Two car bomb attacks in the heart of the Iraqi capital Baghdad by so-called Islamic State have killed at least 26 people and wounded dozens, sources say.
The first happened just after midnight (21:00 GMT on Monday) at an ice cream shop in the Karrada district, where a crowd had broken their Ramadan fasts.
A few hours later there was a second blast near the Shuhada Bridge, about 6km (4 miles) to the north in Shawaka.
IS said both bombings had targeted "gatherings" of Shia Muslims.
The Sunni jihadist group considers them apostates subject to punishment by death.
During Ramadan, when Muslims fast from dawn until sunset, many Baghdad residents stay up late and eat out at restaurants and cafes.
Dozens of people were reportedly sitting on benches outside the popular al-Faqma ice cream parlour in Karrada, a predominantly Shia commercial area, when a car parked on the street nearby exploded.
Health ministry sources told the BBC that 15 people were killed and 60 wounded.
One victim was a 12-year-old Melbourne girl who was in Baghdad to visit her grandfather, the Australian government said.
"I extend our deepest sympathies to her family, her loved ones, her fellow students in [Melbourne suburb] Broadmeadows," Foreign Minister Julie Bishop said.
The US envoy to the multinational coalition against IS, Brett McGurk, condemned the attack and expressed solidarity with Iraq.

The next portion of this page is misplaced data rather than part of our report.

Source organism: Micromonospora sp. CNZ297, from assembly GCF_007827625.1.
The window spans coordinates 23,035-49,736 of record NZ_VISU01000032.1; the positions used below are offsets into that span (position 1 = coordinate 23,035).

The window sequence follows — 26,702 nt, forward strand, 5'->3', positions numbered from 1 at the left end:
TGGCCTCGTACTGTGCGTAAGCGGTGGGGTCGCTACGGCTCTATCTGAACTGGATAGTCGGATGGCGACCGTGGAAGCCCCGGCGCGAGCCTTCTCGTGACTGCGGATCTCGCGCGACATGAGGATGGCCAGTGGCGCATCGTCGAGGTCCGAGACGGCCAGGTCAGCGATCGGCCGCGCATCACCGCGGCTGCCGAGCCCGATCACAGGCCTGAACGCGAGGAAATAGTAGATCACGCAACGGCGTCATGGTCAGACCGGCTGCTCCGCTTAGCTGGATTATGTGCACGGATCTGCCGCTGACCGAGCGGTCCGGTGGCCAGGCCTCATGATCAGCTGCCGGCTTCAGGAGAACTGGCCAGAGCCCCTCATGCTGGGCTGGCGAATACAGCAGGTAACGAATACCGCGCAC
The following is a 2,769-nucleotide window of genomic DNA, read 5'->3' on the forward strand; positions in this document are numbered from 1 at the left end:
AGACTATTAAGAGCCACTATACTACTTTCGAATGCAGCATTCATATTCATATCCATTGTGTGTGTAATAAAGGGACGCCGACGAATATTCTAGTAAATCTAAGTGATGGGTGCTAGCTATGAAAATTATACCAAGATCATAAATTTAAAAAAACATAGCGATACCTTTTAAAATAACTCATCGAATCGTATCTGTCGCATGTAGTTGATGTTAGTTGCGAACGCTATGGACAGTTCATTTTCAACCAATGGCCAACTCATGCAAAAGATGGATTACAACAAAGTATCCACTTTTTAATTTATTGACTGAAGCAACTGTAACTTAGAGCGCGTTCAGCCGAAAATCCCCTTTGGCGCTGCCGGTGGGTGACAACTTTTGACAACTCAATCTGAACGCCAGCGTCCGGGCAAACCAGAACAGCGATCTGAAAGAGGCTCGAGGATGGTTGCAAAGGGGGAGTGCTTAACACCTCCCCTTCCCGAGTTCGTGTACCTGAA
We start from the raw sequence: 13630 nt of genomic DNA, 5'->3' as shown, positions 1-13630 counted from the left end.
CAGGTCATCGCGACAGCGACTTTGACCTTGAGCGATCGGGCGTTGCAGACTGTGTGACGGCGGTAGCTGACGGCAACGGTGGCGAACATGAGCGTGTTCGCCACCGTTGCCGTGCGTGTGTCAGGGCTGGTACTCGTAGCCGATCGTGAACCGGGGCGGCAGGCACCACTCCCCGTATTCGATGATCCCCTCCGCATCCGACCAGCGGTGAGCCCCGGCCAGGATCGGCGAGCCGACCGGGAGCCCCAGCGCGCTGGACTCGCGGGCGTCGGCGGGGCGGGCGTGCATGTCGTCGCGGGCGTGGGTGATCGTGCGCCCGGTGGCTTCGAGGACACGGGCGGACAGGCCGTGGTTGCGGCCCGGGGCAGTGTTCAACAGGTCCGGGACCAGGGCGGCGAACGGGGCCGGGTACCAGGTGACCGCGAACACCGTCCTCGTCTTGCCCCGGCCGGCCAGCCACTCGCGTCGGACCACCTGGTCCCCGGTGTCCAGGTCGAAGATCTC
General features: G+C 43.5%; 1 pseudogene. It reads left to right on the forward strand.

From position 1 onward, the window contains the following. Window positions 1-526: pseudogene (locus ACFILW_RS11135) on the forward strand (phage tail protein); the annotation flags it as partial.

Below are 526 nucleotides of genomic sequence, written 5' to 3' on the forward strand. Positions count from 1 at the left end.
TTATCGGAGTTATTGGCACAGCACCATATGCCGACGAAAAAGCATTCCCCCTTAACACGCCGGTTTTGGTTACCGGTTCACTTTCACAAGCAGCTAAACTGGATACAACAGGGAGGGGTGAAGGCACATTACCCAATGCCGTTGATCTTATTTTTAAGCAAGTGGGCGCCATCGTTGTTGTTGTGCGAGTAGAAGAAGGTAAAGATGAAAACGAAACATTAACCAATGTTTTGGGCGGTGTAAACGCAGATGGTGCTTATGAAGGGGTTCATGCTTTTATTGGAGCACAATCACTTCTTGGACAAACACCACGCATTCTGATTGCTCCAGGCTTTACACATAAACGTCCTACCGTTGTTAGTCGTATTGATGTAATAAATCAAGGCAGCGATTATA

"[IS] terrorists tonight in Baghdad target children & families enjoying time together at an ice cream shop. We stand w/Iraq against this evil," he wrote on Twitter.
In Tuesday's second attack, a car bomb was detonated during the morning rush hour near the headquarters of the government's pensions directorate on Shuhada Square, next to Shuhada Bridge, officials said.
An interior ministry source said 11 people were killed and 35 wounded.
Ramadan, which began on Saturday, is often marked by increased violence in Iraq.
Last July, at least 324 people were killed in a truck bomb attack on a shopping centre in Karrada, where families were buying new clothes for Eid al-Fitr.
IS said it was behind the bombing, the deadliest single incident in Baghdad since the US-led invasion in 2003 that toppled Saddam Hussein.
Tuesday's attacks come as Iraqi security forces continue an offensive to recapture the northern city of Mosul, the last major IS urban stronghold in the country.